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Shining, The Print E-mail
Friday, 01 February 2008
ImageWhen Stanley Kubrick’s movie adaptation of the Stephen King novel “The Shining” was released in 1980, viewers and critics were somewhat perplexed—though this was standard for almost all Kubrick movies from “Lolita” onward. Certainly King himself was miffed by the movie, which took liberties with his novel. No matter how justifiable were these changes (such as substituting a hedge maze for the novel’s impossible-to-do-with-1980-effects topiary animals), King remained disappointed, even annoyed, with Kubrick’s movie. In 1997, a TV miniseries remake was broadcast. It was a respectable production, but it wasn’t the classic that Kubrick’s movie is not generally acknowledged to be.

The story has become familiar: writer Jack Torrance (Jack Nicholson) is hired to be the winter caretaker of a Rocky Mountain hotel, The Overlook; it’s very isolated in an area unsuited to winter sports. (King based the Overlook on the Stanley Hotel in Estes Park, Colorado.) While Torrance is being introduced to the hotel by its unctuous manager, Ullman (Barry Nelson), the story cuts to his wife Wendy (Shelley Duvall) and their young son Danny (Danny Lloyd), down in Colorado Springs. The script by Kubrick and Diane Johnson economically reveals details: Jack has had a serious drinking problem, and in a drunken rage, once injured young Danny. But Danny also has an imaginary friend who “lives” in his mouth and talks through Danny’s index finger. But is the friend so imaginary?

When the family arrives at the hotel on the day it’s closing for the season, Danny is befriended by the hotel’s cook, Dick Hallorann (Scatman Crothers). Danny’s stunned when Dick reveals that he, too, has psychic powers like Danny—they can communicate telepathically. Dick explains that his grandmother also had these abilities, which she called “the shining.” He makes Danny promise to contact him (he’s on his way to Florida) if anything goes wrong. And it might—he reluctantly admits there are strange things about the hotel.
After the Torrances are alone, things seem to go smoothly for a while. Jack takes over a large lounge in the hotel, where he busily pounds away on a typewriter, accumulating a stack of pages. Danny likes to ride his small tricycle around the tiled/carpeted halls of the Overlook, while Wendy is content fixing meals for them and doing the other small maintenance tasks the hotel requires. She occasionally chats with rangers in the Rocky Mountain park via radio.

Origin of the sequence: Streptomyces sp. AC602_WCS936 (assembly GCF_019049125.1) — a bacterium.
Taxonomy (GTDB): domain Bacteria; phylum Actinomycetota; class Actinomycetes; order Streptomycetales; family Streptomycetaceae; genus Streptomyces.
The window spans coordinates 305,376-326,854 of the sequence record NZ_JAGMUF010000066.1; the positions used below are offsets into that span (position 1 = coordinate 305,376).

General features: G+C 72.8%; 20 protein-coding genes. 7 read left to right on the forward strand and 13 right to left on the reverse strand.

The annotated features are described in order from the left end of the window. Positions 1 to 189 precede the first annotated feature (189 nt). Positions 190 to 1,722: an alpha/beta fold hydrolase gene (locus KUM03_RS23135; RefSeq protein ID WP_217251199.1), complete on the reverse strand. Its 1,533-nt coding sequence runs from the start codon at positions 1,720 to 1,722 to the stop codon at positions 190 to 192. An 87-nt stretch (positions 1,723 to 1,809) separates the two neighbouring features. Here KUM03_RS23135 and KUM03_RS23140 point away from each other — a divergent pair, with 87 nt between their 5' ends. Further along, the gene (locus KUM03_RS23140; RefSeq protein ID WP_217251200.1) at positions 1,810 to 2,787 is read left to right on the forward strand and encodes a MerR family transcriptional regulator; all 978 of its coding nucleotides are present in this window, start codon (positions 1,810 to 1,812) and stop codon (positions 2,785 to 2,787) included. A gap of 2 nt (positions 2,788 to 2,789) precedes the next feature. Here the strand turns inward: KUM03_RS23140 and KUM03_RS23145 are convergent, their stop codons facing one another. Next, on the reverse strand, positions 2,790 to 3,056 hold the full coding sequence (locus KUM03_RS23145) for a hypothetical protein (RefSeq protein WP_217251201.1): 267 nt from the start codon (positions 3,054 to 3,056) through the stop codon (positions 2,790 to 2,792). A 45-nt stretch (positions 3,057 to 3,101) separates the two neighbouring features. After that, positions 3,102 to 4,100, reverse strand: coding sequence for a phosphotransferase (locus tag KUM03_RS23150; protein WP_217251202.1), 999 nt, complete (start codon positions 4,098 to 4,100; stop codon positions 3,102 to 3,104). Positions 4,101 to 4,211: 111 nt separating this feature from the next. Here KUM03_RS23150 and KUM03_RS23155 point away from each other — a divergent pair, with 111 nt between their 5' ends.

But this idyll soon begins turning very sour. Jack becomes increasingly distant, frequently bursting into angry contempt at his puzzled, concerned wife. Danny begins seeing odd things—a croquet ball that comes from nowhere, two little girls who bid him to join them “forever and ever and ever.” Wendy and Danny check out the huge maze adjoining the hotel, but it’s too creepy for fun. And Jack’s mind continues to deteriorate…

Neither the book nor the movie of “The Shining” has a strong plot; once the Torrances are at the hotel, they have a series of increasingly frightening experiences, building to a powerful climax as a madman with an axe runs amok in the hotel corridors. Partly, adapting the book to the movie was a matter of removing some sequences, retaining others.

“The Shining” definitely does not look like a conventional horror movie, until the very last sequence in the snowbound maze. It’s brightly lit with attractive Western-style sets (the exterior of the Overlook was modeled on Oregon’s Timberline Lodge, the interior on the Ahwanee in Yosemite Valley); there are no spooky, darkened hallways, no dank cellars, no cobwebby attics. It’s bright and crisp and open almost to the very end—but Kubrick still terrified audiences. He knows how to gradually escalate tension, he was a master of composition—and of using that composition to unnerving ends. These formal, stately scenes can be interrupted by a literal cascade of blood—one of the most shocking scenes of the 1980s, as blood gushes from the edges of the elevators, so powerfully it washes furniture away. Just because this is probably not literal doesn’t reduce the intense power of its impact.

Some have complained that Nicholson looks part-way nuts when he shows up for the job interview in the opening scenes—but that was Kubrick’s idea. He had to remove a lot of King’s careful buildup to Jack Torrance’s derangement; he wanted to jump-start things just a bit, so Nicholson is already a little eerie, a little irritated by his situation even as he drives his family to the hotel. (The opening mountainous shots are among the most stunning footage in any American movie.) This helps make even the earliest scenes of Jack’s derangement completely convincing, as when he walks into the empty ballroom of the hotel, sits down at the vacant bar—and finds himself talking to a bartender (Kubrick favorite Joe Turkel) who seems already to know him. And now the shelves are lined with bottles of liquor. The movie returns several times to this partly ghostly, partly real ballroom; once it’s in the midst of a stylish ball. But this exists only to “introduce” Jack to Delbert Grady (Philip Stone), a previous winter caretaker who’d killed his daughters (the girls Danny sees) and wife before committing suicide. But Grady calmly assures his visitor that it’s Jack who has “always” been the caretaker at the Overlook….